See how the other parts of this saga happened in January, but this one comes in February? It pretty much defines my relationship with bottling: I despise the process. The main pain is the fact that you have to sterilise and rinse a seemingly infintie quantity of bottles. It's not so bad if you have helpers and can set up an assembly line, but if you're doing it solo, be prepared for an hour or so of tedium (tunes help a lot, by the way). The alternative, and believe me, I have been tempted, is to just guzzle the whole batch straight out of the carboy. It won't have fizz, but it will still be awesome!
Ok. Assuming you have conquered your Viking leanings, let's get this batch in bottles. The idea behind bottling is two fold. First, you want to seal the brew away so that it can be stored and aged without any exposure to air. Second, most people like a little fizz in their beer, and this is your chance to add carbonation to the brew. To carbonate, we add a little extra sugar to the batch just before bottling. This gives the yeast something new to work on, but since there is a cap on the bottle, the CO2 they produce can't escape. Voila! Fizz! The key is to add just the right amount of sugar, hence the whole specific gravity thing. (More on that in a second.)
Most people (I think -- I don't know really, since I'm pretty Lone Wolf on this whole brewing thing, but from what I've read and from the weird looks I get at the brew supply shop when I mention my fly-by-night process) decide to bottle by measuring the specific gravity of their brew over a period of several days. If the specific gravity doesn't change it means that fermentation has stopped. This is a good thing to be sure of, since if you have a bunch of un-fermented sugar in your beer and bottle it, you can pretty much be certain that the fermentation will continue after bottling, the pressure will build up to extremes, and your nice bottles of beer will start exploding all over the place. Me, I let the brew sit around for a couple of weeks, I keep an eye on the air-lock, and decide to bottle when a) I finally work up the gumption to deal with this arduous process, and b) it looks like fermentation is done because the air-lock hasn't done anything in a few days. (I can't recommend that YOU do this, since I don't want your bottles to explode, I'm just explaining what I do at the FBNB -- Fly By Night Brewery.)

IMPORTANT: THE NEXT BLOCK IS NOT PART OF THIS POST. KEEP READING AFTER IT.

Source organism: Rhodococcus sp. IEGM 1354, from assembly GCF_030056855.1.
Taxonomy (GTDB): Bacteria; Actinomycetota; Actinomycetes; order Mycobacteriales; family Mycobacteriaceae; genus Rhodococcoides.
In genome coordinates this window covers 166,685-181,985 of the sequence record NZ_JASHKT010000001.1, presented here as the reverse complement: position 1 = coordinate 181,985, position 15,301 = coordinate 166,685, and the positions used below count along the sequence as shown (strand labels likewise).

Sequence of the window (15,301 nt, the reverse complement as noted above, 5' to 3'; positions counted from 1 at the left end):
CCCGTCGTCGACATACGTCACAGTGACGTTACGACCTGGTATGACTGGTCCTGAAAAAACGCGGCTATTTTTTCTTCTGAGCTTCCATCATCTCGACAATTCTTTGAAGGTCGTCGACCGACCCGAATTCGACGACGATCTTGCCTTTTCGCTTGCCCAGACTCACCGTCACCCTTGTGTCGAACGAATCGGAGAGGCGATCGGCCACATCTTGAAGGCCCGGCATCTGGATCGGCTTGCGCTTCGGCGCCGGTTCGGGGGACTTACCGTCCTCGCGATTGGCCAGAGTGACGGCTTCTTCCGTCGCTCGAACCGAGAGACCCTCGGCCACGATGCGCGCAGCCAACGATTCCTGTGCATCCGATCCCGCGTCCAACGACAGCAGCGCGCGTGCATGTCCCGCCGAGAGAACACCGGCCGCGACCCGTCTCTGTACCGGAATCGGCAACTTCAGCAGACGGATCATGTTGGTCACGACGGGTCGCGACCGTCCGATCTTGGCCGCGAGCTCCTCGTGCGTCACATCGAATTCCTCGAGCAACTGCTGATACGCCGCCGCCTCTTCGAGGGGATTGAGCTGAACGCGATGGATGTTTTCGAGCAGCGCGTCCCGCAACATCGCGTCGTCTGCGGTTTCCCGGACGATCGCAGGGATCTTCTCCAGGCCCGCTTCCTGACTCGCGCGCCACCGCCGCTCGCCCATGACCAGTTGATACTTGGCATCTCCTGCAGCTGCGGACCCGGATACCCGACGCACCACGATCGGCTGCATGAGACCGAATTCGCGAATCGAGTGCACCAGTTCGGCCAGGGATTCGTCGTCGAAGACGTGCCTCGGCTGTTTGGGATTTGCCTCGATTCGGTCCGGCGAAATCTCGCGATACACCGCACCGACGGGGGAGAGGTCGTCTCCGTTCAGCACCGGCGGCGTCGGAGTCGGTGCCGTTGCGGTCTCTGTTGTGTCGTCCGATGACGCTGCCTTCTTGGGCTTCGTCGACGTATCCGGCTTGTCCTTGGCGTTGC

here for some more-or-less guidance on that whole nightmare.)
Isn't this a wonderful hobby?!
Then let the beer rest at room temperature for a week or so to give the yeast a chance to get its job done. Test a bottle now and then to be sure the carbonation has developed (if it hasn't, Charlie recommends all kinds of remedial measures, but -- knock on wood -- I have never needed them -- just keep waiting and relax!). Then you can move the batch to cold storage to let it age and develop or you can just start drinking it.